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UPDATE: RBNZ wants more time before making any changes to LVRs

Wednesday 30th May 2018

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New Zealand's credit growth has slowed and house price inflation has stabilised but the Reserve Bank wants more time before it eases loan-to-value restrictions any further. 

"Financial risk has lessened with both lending and house price growth slowing in the last 12 months – in part due to our imposition of loan-to-value (LVR) ratio restrictions," said governor Adrian Orr in his first financial stability report since taking office.

However, "this more subdued lending growth needs to be further sustained before we gain sufficient confidence to again ease the LVR restrictions," he said.

Orr told reporters in Wellington that the bank would “be looking for at least the next financial stability report” before any more relaxation and said “it is still early days for the slowdown in credit growth”.

The LVRs have been in place since 2013 and were imposed to discourage banks from extending credit to riskier borrowers. It eased them at the beginning of this year as housing market pressures showed signs of abating. Currently, only 15 percent of new loans to owner-occupiers can have deposits of less than 20 percent and only 5 percent of loans to property investors can have deposits of less than 35 percent. 

Economists supported the stance. "We think the RBNZ will need to tread carefully in easing restrictions further, particularly given that investor loans can accentuate property cycles and exacerbate financial stability risks," said ANZ Bank New Zealand senior economist Liz Kendall in a note. She said by not changing the measures today "caution is clearly evident."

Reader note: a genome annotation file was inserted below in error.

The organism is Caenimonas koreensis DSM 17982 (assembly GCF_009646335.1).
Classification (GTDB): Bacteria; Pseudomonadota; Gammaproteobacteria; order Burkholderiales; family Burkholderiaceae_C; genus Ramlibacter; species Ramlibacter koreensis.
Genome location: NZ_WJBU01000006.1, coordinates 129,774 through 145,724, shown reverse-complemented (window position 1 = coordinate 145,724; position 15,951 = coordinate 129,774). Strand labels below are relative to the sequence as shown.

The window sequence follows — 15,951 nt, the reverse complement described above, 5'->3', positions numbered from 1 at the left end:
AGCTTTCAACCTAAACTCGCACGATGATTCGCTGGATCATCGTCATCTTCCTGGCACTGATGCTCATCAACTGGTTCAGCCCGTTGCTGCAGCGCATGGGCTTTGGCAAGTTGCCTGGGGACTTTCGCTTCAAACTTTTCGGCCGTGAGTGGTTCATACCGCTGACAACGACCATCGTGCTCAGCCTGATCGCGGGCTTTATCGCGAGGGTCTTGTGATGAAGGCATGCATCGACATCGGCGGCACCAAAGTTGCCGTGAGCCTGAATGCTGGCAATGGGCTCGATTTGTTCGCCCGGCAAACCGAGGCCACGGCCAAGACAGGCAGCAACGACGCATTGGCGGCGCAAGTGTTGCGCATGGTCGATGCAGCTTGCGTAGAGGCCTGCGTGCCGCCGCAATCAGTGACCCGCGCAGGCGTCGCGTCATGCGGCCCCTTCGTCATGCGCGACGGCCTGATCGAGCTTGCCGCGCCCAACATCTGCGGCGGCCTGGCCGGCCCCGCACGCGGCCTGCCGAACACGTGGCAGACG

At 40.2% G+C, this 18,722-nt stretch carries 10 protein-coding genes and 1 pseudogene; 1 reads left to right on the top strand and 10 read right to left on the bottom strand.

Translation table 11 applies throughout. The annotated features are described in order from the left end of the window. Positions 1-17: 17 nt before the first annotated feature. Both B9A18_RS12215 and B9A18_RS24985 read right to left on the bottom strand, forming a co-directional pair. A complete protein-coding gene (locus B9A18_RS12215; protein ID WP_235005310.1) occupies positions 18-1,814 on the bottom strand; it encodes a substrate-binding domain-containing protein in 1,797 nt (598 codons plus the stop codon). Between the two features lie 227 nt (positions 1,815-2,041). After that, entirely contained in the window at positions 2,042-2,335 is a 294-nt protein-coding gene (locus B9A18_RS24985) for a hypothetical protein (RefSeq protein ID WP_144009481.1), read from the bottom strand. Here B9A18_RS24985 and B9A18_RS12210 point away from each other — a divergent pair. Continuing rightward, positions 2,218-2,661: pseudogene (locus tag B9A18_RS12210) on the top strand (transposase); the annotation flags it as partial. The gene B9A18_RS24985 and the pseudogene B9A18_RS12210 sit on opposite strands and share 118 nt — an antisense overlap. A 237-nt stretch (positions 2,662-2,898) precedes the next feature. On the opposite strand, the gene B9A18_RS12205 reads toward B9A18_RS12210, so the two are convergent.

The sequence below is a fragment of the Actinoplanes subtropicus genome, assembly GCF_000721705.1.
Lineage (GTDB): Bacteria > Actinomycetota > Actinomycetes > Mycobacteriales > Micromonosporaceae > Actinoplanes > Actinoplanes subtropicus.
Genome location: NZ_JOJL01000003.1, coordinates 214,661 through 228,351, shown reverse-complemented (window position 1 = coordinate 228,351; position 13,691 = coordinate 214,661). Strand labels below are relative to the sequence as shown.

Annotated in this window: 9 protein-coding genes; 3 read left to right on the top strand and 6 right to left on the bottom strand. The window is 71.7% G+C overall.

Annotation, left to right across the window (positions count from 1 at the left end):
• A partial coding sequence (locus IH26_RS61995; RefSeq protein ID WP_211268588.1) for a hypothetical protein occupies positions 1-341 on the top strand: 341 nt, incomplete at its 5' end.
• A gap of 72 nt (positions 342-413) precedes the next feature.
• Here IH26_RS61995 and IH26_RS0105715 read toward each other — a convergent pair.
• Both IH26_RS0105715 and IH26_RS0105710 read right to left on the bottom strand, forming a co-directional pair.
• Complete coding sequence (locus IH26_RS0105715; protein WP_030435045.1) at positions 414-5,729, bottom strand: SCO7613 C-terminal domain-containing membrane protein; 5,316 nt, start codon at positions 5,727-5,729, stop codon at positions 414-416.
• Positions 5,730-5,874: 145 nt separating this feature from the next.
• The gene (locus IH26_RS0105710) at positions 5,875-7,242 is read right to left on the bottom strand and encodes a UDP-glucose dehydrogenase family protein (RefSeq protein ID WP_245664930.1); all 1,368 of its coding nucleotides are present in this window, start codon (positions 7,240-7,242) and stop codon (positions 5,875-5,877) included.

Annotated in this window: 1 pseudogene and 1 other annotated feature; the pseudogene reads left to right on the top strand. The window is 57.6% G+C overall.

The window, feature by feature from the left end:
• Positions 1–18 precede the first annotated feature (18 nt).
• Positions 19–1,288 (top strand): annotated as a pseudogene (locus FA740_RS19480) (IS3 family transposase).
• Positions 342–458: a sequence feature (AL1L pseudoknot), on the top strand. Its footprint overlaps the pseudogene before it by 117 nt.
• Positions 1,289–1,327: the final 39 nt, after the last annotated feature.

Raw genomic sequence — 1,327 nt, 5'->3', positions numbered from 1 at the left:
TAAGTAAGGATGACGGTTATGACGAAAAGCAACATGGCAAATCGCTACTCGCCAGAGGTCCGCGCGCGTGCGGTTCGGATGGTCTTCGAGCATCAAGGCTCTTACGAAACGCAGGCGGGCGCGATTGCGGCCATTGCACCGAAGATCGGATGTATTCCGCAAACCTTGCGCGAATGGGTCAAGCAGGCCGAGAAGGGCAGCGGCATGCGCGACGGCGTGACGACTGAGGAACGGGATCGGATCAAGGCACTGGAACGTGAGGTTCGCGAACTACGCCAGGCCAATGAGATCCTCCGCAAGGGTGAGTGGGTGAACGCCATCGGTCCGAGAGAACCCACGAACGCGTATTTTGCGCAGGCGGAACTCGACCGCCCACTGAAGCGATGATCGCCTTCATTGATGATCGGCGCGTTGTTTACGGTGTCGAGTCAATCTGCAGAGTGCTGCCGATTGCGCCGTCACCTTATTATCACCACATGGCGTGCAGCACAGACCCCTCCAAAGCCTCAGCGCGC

ASB Bank chief economist Nick Tuffley also said "clearly the RBNZ remains concerned over the risk of another housing market upswing and is taking a cautious approach." 

He said the decision "seems prudent to us" in light of the well-publicised buoyancy of the housing market in regional areas.

According to the central bank, household indebtedness has increased since 2011, coinciding with significant growth in house prices, and debt is now at a record. Indebtedness is particularly high for new homeowners and property investors.

In 1988, the average household owed around $16,000 and had an income of some $35,000 – a debt-to-income ratio of 46 percent. By the end of 2017, this ratio had risen to 168 percent, following a ten-fold increase in average household debt to nearly $160,000, while average incomes had only slightly less than tripled to $95,000, the bank said. 

As a result, borrowers remain particularly vulnerable to rising interest rates or a change in financial circumstances. 

Overall, the central bank said the financial system remains sound but is still exposed to three key vulnerabilities: household sector indebtedness, dairy sector indebtedness, and the banking system’s exposure to international risks.